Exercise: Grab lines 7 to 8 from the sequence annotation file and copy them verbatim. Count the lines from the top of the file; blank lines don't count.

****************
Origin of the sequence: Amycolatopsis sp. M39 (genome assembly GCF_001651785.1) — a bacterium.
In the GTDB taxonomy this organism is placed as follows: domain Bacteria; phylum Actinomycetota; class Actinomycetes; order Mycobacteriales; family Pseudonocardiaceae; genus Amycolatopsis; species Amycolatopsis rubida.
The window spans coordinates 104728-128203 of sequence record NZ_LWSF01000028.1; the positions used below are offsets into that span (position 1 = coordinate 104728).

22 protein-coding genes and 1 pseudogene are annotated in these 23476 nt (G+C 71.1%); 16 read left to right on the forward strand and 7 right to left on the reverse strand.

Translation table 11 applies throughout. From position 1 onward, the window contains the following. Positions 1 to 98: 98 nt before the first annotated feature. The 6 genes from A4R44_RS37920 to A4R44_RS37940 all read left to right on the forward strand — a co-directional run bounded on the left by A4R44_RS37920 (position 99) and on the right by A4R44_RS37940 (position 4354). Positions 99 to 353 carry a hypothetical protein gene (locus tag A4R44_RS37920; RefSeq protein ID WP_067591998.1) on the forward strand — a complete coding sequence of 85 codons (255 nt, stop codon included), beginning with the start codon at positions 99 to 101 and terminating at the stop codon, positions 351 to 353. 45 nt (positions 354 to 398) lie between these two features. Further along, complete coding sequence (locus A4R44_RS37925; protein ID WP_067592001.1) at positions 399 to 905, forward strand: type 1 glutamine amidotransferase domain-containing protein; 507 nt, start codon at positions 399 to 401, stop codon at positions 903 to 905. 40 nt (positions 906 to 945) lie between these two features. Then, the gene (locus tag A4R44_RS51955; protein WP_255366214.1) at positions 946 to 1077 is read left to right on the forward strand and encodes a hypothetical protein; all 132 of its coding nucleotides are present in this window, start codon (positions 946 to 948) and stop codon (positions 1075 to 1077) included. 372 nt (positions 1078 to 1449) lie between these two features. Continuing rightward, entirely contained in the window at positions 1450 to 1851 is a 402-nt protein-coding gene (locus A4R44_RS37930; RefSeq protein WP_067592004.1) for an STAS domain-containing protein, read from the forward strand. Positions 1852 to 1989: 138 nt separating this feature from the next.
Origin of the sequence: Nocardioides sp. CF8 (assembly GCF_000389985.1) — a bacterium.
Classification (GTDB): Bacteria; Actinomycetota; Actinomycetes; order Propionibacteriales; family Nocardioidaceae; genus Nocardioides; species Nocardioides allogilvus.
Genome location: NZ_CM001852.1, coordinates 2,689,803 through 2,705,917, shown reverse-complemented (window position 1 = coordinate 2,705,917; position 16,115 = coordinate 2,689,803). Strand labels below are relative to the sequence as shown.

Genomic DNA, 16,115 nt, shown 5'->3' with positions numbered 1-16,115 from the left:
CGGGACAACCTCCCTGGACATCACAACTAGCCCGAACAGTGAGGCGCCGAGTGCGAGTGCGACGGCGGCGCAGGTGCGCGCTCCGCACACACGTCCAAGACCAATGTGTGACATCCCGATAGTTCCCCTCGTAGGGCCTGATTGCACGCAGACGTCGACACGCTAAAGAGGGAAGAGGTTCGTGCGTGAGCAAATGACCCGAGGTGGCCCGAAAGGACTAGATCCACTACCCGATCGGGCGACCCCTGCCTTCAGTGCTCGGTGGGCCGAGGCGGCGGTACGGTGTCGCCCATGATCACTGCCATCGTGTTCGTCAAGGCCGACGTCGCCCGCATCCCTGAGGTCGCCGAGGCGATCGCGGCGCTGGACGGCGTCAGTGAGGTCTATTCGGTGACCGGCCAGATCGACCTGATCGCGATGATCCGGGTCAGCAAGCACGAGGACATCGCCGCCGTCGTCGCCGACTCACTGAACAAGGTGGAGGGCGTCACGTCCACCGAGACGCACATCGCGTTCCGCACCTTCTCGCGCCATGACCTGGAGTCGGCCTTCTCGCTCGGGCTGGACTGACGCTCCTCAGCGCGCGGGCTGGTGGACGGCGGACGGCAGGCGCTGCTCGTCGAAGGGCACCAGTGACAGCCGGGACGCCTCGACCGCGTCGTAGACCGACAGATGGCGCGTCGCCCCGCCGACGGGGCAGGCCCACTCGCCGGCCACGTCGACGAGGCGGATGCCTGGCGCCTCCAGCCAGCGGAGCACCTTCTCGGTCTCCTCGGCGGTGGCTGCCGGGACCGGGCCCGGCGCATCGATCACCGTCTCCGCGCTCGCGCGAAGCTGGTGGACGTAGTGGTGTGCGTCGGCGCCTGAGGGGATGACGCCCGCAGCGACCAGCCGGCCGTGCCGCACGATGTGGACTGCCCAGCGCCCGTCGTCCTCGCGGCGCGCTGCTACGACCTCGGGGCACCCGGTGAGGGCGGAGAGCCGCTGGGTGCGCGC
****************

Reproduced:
Classification (GTDB): Bacteria; Actinomycetota; Actinomycetes; order Propionibacteriales; family Nocardioidaceae; genus Nocardioides; species Nocardioides allogilvus.
Genome location: NZ_CM001852.1, coordinates 2,689,803 through 2,705,917, shown reverse-complemented (window position 1 = coordinate 2,705,917; position 16,115 = coordinate 2,689,803). Strand labels below are relative to the sequence as shown.